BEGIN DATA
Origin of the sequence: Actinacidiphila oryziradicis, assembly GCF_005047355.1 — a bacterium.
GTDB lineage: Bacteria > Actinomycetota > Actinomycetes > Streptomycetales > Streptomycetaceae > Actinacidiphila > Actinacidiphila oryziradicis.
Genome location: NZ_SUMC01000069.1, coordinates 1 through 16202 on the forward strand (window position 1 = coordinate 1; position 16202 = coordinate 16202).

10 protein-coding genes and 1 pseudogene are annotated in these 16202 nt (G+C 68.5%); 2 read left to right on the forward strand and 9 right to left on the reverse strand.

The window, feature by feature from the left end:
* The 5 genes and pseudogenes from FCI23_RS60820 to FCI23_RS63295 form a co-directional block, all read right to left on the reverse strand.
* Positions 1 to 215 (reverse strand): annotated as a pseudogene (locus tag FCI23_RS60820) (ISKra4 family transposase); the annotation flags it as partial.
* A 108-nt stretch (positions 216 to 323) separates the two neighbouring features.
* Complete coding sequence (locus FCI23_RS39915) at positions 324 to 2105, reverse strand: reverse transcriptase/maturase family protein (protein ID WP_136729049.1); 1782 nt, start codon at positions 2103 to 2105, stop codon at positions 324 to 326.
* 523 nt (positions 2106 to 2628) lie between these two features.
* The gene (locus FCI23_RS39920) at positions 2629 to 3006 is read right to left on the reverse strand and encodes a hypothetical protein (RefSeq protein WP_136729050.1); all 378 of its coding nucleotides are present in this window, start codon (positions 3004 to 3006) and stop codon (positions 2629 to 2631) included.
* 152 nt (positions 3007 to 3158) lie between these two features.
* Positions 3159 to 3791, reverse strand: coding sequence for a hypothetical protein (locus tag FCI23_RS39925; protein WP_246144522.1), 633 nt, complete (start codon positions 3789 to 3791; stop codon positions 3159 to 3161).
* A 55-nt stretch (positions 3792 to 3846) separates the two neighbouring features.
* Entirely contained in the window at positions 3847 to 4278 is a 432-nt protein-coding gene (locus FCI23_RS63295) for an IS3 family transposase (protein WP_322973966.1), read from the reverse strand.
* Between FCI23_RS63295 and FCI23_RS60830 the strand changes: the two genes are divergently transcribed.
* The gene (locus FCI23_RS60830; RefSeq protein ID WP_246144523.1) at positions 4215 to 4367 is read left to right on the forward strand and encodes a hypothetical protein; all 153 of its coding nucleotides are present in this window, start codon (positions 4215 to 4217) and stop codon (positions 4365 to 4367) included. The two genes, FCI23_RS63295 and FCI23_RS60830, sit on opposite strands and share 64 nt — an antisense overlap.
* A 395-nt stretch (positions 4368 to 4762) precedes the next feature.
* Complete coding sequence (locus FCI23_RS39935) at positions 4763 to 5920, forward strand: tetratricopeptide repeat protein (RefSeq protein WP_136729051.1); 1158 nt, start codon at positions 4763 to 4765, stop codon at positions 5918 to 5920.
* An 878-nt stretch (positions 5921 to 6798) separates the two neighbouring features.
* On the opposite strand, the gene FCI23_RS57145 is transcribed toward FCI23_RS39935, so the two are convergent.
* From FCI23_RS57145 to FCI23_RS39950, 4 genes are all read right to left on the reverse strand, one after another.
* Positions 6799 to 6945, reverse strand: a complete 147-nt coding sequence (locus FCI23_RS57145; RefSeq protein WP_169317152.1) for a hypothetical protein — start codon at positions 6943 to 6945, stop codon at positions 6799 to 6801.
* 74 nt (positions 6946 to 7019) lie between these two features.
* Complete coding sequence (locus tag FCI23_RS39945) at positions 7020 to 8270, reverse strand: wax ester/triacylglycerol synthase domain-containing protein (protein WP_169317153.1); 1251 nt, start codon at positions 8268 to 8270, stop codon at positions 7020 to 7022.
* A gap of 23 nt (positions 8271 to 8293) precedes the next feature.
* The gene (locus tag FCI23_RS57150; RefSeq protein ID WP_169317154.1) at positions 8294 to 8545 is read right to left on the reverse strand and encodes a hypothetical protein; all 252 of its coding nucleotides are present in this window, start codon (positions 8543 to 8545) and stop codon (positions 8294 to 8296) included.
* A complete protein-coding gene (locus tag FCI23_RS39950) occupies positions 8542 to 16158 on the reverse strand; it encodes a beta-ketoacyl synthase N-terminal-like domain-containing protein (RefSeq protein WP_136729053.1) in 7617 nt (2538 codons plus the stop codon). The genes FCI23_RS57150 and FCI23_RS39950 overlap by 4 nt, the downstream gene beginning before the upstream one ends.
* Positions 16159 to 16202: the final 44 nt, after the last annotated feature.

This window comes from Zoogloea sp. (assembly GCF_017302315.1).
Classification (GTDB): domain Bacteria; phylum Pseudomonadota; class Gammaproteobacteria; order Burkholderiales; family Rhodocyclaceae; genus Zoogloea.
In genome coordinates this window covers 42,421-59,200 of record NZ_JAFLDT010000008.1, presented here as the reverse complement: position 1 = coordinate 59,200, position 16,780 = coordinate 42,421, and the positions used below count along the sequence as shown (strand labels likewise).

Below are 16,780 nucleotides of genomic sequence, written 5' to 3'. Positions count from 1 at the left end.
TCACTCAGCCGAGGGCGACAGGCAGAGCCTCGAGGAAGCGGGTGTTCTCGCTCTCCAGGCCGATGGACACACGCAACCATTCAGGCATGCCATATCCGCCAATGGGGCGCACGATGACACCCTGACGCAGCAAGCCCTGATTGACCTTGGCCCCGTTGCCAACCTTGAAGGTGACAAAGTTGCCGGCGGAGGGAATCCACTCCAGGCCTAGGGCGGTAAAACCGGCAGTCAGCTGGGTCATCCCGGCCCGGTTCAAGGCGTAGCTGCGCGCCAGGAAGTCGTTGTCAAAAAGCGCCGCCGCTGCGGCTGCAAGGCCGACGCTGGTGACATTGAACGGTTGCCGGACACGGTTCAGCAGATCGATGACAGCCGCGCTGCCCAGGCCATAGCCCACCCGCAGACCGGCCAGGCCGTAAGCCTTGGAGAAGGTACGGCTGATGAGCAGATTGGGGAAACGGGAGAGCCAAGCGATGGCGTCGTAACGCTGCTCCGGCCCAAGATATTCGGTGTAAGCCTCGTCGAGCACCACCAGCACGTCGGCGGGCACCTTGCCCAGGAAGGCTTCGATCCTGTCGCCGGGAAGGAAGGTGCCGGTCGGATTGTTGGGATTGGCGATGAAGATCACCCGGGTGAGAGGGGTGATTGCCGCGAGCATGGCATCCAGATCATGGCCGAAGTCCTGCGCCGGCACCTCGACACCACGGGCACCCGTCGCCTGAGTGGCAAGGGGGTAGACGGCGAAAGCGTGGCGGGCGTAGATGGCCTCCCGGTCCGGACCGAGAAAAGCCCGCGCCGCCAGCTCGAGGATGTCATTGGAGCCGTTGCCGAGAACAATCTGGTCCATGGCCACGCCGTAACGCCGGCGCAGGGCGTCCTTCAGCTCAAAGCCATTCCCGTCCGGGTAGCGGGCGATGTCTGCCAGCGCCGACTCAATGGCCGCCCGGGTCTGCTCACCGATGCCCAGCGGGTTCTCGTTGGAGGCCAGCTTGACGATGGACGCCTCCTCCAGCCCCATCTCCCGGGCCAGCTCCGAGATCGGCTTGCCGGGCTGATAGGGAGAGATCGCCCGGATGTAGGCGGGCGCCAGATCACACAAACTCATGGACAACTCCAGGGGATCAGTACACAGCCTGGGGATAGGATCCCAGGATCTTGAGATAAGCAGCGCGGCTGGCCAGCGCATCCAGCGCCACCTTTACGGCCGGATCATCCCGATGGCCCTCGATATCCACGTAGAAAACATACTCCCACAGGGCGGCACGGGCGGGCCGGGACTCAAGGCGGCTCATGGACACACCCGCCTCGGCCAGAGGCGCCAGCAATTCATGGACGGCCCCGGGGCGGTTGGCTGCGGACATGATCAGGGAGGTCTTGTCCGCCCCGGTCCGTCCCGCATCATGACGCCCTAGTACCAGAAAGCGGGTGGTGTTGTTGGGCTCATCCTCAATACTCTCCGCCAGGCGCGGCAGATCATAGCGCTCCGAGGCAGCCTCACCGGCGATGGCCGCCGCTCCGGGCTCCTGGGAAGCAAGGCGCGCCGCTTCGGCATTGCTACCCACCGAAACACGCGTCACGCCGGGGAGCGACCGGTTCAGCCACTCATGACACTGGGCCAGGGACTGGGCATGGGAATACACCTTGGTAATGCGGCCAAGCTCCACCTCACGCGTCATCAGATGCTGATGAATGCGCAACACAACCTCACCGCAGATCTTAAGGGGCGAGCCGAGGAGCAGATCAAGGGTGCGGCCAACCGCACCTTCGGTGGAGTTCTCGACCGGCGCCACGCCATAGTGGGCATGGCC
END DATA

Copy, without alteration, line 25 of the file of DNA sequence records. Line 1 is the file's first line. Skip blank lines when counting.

* Complete coding sequence (locus tag FCI23_RS39945) at positions 7020 to 8270, reverse strand: wax ester/triacylglycerol synthase domain-containing protein (protein WP_169317153.1); 1251 nt, start codon at positions 8268 to 8270, stop codon at positions 7020 to 7022.